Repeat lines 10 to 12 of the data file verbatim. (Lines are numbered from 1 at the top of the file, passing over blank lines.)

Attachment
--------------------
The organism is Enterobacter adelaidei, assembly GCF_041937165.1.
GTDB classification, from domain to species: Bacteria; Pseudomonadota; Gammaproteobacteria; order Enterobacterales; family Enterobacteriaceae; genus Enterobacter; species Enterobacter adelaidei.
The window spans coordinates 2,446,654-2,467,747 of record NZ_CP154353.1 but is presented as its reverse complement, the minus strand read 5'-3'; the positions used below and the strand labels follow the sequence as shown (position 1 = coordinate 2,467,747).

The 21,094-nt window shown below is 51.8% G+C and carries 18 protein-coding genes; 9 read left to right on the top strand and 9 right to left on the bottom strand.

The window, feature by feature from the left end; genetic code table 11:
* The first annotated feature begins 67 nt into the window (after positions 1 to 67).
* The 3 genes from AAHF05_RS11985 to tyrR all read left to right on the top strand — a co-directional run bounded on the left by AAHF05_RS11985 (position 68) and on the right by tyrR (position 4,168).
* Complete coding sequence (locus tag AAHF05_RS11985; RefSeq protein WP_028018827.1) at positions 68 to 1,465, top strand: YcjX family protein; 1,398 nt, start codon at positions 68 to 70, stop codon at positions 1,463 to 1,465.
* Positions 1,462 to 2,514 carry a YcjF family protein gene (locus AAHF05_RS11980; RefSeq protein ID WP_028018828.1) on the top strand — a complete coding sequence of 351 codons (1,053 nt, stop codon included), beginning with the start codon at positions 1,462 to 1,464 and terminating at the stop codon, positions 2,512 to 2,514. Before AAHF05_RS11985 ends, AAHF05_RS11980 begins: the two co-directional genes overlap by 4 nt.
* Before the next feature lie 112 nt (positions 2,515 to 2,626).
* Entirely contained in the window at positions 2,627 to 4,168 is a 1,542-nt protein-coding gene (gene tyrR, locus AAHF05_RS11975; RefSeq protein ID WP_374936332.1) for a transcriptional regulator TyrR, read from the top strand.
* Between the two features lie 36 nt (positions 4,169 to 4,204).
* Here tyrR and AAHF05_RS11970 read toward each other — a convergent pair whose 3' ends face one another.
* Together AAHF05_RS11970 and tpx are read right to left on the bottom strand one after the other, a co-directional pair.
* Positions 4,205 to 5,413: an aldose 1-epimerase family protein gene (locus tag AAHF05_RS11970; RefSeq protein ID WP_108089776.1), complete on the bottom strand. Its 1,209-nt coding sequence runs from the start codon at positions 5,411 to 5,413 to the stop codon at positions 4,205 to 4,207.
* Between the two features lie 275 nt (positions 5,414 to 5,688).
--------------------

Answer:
* Before the next feature lie 112 nt (positions 2,515 to 2,626).
* Entirely contained in the window at positions 2,627 to 4,168 is a 1,542-nt protein-coding gene (gene tyrR, locus AAHF05_RS11975; RefSeq protein ID WP_374936332.1) for a transcriptional regulator TyrR, read from the top strand.
* Between the two features lie 36 nt (positions 4,169 to 4,204).